Former Herald editor-in-chief Tim Murphy – who with former TV3 news boss Mark Jennings is now running a hybrid PR and news business – has a more nuanced view. He is concerned about the loss of voices in the media. Will the vastly experienced and diverse parliamentary press gallery staff from the Dominion Post, the Herald and Newstalk ZB all keep their jobs? Indeed, as the business model collapses, could continuing with the status quo put the very existence of NZME or Fairfax under threat?
“I think it is the right thing to do for the ongoing viability of this sort of business as it struggles to compete in the digital world,” Murphy says, coming down reluctantly on the side of the merger.
Murphy worked with Boggs and describes him as “pleasant and capable” and “one of the saner executives” at NZME. But he doesn’t think that Boggs will get the chief executive’s job in the new, merged company. Murphy predicts the directors will overlook Fairfax boss Simon Tong, too, and go for new blood, in an attempt to forge a new culture from the two old empires. As for other jobs, Murphy estimates that staff numbers could drop from a combined 3300 to about 2600.
So is he right? How many jobs will go? “I can’t answer that today,” Boggs says. “The two businesses have done no due diligence on each other.”
The language of the merger document does hint at job cuts, but it doesn’t call them job cuts, of course. It talks of “de-duplicating coverage” – for example, by “having one journalist at a particular accident scene rather than two”.
Boggs says it’s a matter of survival.“You have to become more efficient every day because media is a tough industry. My argument is that the two organisations coming together gives us a better chance to actually invest more in journalism and actually have better content in the marketplace.” He claims audiences will benefit, too. “We will be in a much stronger position to give them the content they want. It will be great for New Zealand.”
But won’t the newspapers read and enjoyed by many simply disappear in the merger? Is there room for Fairfax’s Sunday Star-Times and for NZME’s Herald on Sunday? He certainly isn’t guaranteeing it. “Those are the sorts of things that in six months’ time – or whenever the appropriate time is – we’ll be saying, ‘Let’s work this out.’”
Perhaps my question line is like demanding details of what music the violinist is playing while Rome burns. Newspapers themselves are on death row, to use the language of the merger document. It says that “at some point in the future it is likely that some newspapers will no longer be printed every day and there may come a time where certain publications are only available online.”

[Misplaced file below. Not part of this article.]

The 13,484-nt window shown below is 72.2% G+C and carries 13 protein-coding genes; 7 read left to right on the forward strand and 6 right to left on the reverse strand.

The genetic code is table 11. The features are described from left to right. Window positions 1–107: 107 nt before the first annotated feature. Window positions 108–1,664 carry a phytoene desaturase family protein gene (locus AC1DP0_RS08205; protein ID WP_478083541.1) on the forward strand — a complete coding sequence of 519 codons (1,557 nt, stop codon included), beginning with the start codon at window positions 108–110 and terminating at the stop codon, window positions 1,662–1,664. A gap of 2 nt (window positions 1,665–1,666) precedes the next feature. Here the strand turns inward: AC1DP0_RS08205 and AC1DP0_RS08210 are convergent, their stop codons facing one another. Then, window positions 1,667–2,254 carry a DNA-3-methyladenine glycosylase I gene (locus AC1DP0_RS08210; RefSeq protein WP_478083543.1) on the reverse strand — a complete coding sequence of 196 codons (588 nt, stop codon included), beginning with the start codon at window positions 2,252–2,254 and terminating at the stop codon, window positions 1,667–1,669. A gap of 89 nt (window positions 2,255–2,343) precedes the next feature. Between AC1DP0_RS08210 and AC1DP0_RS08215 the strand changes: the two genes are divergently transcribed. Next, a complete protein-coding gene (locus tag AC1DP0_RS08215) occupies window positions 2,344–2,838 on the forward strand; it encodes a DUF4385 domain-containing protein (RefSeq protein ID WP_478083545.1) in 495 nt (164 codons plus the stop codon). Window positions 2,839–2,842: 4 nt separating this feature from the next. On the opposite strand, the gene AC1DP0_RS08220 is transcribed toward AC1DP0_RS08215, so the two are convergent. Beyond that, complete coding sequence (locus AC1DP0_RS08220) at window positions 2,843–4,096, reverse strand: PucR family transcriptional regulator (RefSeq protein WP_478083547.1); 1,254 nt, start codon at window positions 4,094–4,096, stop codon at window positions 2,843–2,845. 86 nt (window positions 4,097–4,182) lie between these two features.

So do newspapers have a future in New Zealand? “Absolutely. But at some point in the future, that may well change, and I don’t know when that time is.” Newspapers, it seems, have a future until they don’t.
He seems more certain about retaining the two websites, stuff.co.nz and nzherald.co.nz. “They are targeting different audiences, providing different content, so let’s make sure we continue to service those needs.” In this scenario, the Herald site would be the “high-brow” one and Stuff the populist offering, although Boggs joins me in a chuckle about the relative use of those terms. “Two weeks ago, we had our second highest day on our website, in terms of traffic, and why was that? That was because the Bachelor broke up with his girlfriend. So while we say slightly higher-brow and a different audience, there are some things people just want to know and are focusing on.”
Boggs rejects the obvious criticism that all this amounts to a dumbing down. “The things that you might refer to as dumbed down take the least amount of effort in our business. Where our focus and effort in journalism is is actually on data journalism or campaign topics.” And the Herald still does this well. It has run excellent series on burglaries, domestic violence and debt in recent weeks.
“More and more I am focusing the team on that planned and unique content. That is where we are investing our time and our effort.”
Boggs likes change. “It was the change of this business that really got me excited,” he says, “which was exactly the same as when I joined Tower.”
He came to NZME last year as CFO but with an eye to taking over as CEO, and he credits former NZME boss Jane Hastings for smoothing the way. “Jane has been excellent at including me as her business partner,” he says. “I think I’ve been lucky in my career that most of the CEOs I’ve worked with have said, ‘Come for the ride, Michael.’”